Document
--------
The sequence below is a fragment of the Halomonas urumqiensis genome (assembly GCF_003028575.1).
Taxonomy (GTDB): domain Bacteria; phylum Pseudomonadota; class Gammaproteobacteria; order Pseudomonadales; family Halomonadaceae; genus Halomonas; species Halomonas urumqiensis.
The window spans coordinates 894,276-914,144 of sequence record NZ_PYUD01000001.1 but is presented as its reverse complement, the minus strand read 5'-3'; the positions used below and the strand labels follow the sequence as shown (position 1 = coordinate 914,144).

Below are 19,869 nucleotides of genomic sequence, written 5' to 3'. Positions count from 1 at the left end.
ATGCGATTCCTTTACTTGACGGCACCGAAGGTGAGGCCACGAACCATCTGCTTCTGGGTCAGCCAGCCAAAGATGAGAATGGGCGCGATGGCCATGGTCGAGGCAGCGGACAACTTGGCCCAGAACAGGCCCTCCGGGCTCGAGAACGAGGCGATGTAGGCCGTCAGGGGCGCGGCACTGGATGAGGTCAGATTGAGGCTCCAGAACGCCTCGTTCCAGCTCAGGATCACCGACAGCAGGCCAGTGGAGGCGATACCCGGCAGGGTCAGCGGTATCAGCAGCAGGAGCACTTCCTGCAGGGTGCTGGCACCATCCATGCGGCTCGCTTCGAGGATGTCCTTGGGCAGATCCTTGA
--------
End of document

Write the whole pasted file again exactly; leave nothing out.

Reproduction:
The sequence below is a fragment of the Halomonas urumqiensis genome (assembly GCF_003028575.1).
Taxonomy (GTDB): domain Bacteria; phylum Pseudomonadota; class Gammaproteobacteria; order Pseudomonadales; family Halomonadaceae; genus Halomonas; species Halomonas urumqiensis.
The window spans coordinates 894,276-914,144 of sequence record NZ_PYUD01000001.1 but is presented as its reverse complement, the minus strand read 5'-3'; the positions used below and the strand labels follow the sequence as shown (position 1 = coordinate 914,144).

Below are 19,869 nucleotides of genomic sequence, written 5' to 3'. Positions count from 1 at the left end.
ATGCGATTCCTTTACTTGACGGCACCGAAGGTGAGGCCACGAACCATCTGCTTCTGGGTCAGCCAGCCAAAGATGAGAATGGGCGCGATGGCCATGGTCGAGGCAGCGGACAACTTGGCCCAGAACAGGCCCTCCGGGCTCGAGAACGAGGCGATGTAGGCCGTCAGGGGCGCGGCACTGGATGAGGTCAGATTGAGGCTCCAGAACGCCTCGTTCCAGCTCAGGATCACCGACAGCAGGCCAGTGGAGGCGATACCCGGCAGGGTCAGCGGTATCAGCAGCAGGAGCACTTCCTGCAGGGTGCTGGCACCATCCATGCGGCTCGCTTCGAGGATGTCCTTGGGCAGATCCTTGA